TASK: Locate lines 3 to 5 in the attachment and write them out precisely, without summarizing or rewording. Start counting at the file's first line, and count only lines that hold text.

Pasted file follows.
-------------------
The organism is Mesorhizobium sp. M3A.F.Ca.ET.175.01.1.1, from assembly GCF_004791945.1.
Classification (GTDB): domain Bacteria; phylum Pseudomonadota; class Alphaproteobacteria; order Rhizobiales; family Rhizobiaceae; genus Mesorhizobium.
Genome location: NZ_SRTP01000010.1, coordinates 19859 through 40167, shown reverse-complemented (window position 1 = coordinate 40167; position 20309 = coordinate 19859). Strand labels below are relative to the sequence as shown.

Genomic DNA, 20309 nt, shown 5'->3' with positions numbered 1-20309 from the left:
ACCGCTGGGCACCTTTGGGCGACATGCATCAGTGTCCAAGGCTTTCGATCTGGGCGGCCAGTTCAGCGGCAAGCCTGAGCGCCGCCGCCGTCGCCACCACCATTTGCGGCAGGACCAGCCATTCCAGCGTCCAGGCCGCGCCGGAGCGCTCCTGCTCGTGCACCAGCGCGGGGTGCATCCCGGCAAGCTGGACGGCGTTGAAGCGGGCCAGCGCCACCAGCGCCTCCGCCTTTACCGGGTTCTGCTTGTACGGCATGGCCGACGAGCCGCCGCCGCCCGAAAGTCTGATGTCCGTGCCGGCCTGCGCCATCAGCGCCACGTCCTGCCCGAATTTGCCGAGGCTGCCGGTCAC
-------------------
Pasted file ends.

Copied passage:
Genome location: NZ_SRTP01000010.1, coordinates 19859 through 40167, shown reverse-complemented (window position 1 = coordinate 40167; position 20309 = coordinate 19859). Strand labels below are relative to the sequence as shown.

Genomic DNA, 20309 nt, shown 5'->3' with positions numbered 1-20309 from the left:
ACCGCTGGGCACCTTTGGGCGACATGCATCAGTGTCCAAGGCTTTCGATCTGGGCGGCCAGTTCAGCGGCAAGCCTGAGCGCCGCCGCCGTCGCCACCACCATTTGCGGCAGGACCAGCCATTCCAGCGTCCAGGCCGCGCCGGAGCGCTCCTGCTCGTGCACCAGCGCGGGGTGCATCCCGGCAAGCTGGACGGCGTTGAAGCGGGCCAGCGCCACCAGCGCCTCCGCCTTTACCGGGTTCTGCTTGTACGGCATGGCCGACGAGCCGCCGCCGCCCGAAAGTCTGATGTCCGTGCCGGCCTGCGCCATCAGCGCCACGTCCTGCCCGAATTTGCCGAGGCTGCCGGTCAC